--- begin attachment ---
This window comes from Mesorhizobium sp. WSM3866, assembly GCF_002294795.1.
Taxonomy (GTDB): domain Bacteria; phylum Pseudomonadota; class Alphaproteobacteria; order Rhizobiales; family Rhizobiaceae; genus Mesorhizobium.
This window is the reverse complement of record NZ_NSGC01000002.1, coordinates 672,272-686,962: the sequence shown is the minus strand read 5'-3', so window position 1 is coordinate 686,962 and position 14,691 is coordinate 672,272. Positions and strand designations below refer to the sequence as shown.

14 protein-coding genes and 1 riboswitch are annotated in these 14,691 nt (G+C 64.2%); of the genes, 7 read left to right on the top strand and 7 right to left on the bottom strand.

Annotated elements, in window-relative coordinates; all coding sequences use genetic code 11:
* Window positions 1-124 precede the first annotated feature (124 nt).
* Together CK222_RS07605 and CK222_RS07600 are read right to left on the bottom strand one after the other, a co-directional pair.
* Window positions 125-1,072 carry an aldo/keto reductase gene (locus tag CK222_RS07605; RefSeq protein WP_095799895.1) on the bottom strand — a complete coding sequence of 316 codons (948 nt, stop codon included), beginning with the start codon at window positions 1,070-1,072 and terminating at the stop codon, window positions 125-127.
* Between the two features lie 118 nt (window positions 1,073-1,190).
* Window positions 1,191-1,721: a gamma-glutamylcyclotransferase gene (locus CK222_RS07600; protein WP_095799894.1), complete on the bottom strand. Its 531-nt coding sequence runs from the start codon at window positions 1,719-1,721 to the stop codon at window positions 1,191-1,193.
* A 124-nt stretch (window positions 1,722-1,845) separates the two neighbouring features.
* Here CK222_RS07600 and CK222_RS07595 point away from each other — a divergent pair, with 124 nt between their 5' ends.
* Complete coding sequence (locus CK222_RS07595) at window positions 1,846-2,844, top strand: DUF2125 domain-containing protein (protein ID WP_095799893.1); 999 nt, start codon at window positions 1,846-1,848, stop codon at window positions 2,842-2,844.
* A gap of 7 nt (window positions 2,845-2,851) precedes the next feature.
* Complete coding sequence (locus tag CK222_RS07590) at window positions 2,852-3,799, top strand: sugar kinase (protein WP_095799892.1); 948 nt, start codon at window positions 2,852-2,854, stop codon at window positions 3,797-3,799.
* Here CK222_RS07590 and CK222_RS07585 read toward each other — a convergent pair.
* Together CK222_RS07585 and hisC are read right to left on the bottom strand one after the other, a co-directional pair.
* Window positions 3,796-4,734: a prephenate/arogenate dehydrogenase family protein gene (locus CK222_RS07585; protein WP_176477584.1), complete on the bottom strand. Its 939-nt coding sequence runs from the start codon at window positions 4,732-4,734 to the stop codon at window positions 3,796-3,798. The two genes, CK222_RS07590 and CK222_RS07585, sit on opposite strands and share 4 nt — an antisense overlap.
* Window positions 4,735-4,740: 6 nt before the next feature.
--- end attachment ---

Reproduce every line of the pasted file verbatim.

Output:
This window comes from Mesorhizobium sp. WSM3866, assembly GCF_002294795.1.
Taxonomy (GTDB): domain Bacteria; phylum Pseudomonadota; class Alphaproteobacteria; order Rhizobiales; family Rhizobiaceae; genus Mesorhizobium.
This window is the reverse complement of record NZ_NSGC01000002.1, coordinates 672,272-686,962: the sequence shown is the minus strand read 5'-3', so window position 1 is coordinate 686,962 and position 14,691 is coordinate 672,272. Positions and strand designations below refer to the sequence as shown.

14 protein-coding genes and 1 riboswitch are annotated in these 14,691 nt (G+C 64.2%); of the genes, 7 read left to right on the top strand and 7 right to left on the bottom strand.

Annotated elements, in window-relative coordinates; all coding sequences use genetic code 11:
* Window positions 1-124 precede the first annotated feature (124 nt).
* Together CK222_RS07605 and CK222_RS07600 are read right to left on the bottom strand one after the other, a co-directional pair.
* Window positions 125-1,072 carry an aldo/keto reductase gene (locus tag CK222_RS07605; RefSeq protein WP_095799895.1) on the bottom strand — a complete coding sequence of 316 codons (948 nt, stop codon included), beginning with the start codon at window positions 1,070-1,072 and terminating at the stop codon, window positions 125-127.
* Between the two features lie 118 nt (window positions 1,073-1,190).
* Window positions 1,191-1,721: a gamma-glutamylcyclotransferase gene (locus CK222_RS07600; protein WP_095799894.1), complete on the bottom strand. Its 531-nt coding sequence runs from the start codon at window positions 1,719-1,721 to the stop codon at window positions 1,191-1,193.
* A 124-nt stretch (window positions 1,722-1,845) separates the two neighbouring features.
* Here CK222_RS07600 and CK222_RS07595 point away from each other — a divergent pair, with 124 nt between their 5' ends.
* Complete coding sequence (locus CK222_RS07595) at window positions 1,846-2,844, top strand: DUF2125 domain-containing protein (protein ID WP_095799893.1); 999 nt, start codon at window positions 1,846-1,848, stop codon at window positions 2,842-2,844.
* A gap of 7 nt (window positions 2,845-2,851) precedes the next feature.
* Complete coding sequence (locus tag CK222_RS07590) at window positions 2,852-3,799, top strand: sugar kinase (protein WP_095799892.1); 948 nt, start codon at window positions 2,852-2,854, stop codon at window positions 3,797-3,799.
* Here CK222_RS07590 and CK222_RS07585 read toward each other — a convergent pair.
* Together CK222_RS07585 and hisC are read right to left on the bottom strand one after the other, a co-directional pair.
* Window positions 3,796-4,734: a prephenate/arogenate dehydrogenase family protein gene (locus CK222_RS07585; protein WP_176477584.1), complete on the bottom strand. Its 939-nt coding sequence runs from the start codon at window positions 4,732-4,734 to the stop codon at window positions 3,796-3,798. The two genes, CK222_RS07590 and CK222_RS07585, sit on opposite strands and share 4 nt — an antisense overlap.
* Window positions 4,735-4,740: 6 nt before the next feature.